In our first year of entering the competition, one Liger team made it to the global semi finals, representing the Asian region. In subsequent years, our teams continued to present strong placement in regional and global semifinals. In 2017, the Cambodia Identity Product team, qualified for and presented at the World Pitch Summit in San Francisco. They were awarded a scholarship which will enable them to advance their STEM skills and knowledge in the future.
Students prepared for and competed in the First Lego League Robotics competition in Singapore. They were the first ever Cambodian team to compete internationally in a robotics competition and they left the competition with the judges “Rising Stars” award.
In subsequent years, Liger students increased in skill and competed in the Vex robotics competition. While the team from Liger was the youngest team, and the first ever representing Cambodia, they came away with the Judges Award.
Hidden Voices: Lost Music in Cambodia
In partnership with Cambodia Sings!, a local NGO, the students of Liger embarked on a journey to document the disappearing voices of Cambodian elders. With a long history of oral tradition and the loss of so many Cambodians during the Khmer Rouge era, students visited, interviewed and recorded village elders’ songs in Kampong Speu and Mondulkiri provinces to help preserve Cambodia’s rich past for future generations. Their final product was featured in a documentary and a podcast.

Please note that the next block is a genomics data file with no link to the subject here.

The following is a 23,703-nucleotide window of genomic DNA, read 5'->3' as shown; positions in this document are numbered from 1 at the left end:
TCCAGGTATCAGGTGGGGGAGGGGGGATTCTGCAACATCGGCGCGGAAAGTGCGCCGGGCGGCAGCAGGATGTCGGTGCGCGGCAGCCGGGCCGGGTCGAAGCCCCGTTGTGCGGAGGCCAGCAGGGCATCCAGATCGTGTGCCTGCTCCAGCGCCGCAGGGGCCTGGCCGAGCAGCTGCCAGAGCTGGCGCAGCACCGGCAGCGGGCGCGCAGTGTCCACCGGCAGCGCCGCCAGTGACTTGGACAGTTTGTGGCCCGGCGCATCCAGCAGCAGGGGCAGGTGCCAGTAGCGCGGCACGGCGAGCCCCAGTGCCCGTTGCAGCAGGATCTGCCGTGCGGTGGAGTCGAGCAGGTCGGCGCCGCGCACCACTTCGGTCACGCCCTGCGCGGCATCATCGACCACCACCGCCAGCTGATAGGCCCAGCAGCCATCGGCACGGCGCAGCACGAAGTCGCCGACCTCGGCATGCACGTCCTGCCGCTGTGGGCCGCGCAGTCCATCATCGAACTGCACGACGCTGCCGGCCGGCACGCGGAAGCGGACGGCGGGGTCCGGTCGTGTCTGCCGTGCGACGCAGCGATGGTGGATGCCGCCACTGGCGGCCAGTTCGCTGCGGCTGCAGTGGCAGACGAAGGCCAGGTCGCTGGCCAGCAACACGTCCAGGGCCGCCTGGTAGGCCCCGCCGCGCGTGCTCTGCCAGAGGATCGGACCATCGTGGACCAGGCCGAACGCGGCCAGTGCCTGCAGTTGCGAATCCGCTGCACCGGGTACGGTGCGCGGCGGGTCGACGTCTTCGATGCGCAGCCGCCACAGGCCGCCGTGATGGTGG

Gifted in Science Camp in Beijing, China
Three Liger students and a teacher were selected and funded by the Ministry of Education, Youth and Sport to represent Cambodia at the 8th ASEAN +3 Student Camp and Teacher Workshop for the Gifted in Science. The 3-day camp included students from Indonesia, China, Malaysia, Sweden, and the Philippines. Our students learned about a variety of science concepts and individually earned a gold medal and two bronze medals for their design expertise.
At the completion of the camp, Liger students were invited to present more information on the Liger program and Cambodian culture at one of the largest international schools in Beijing.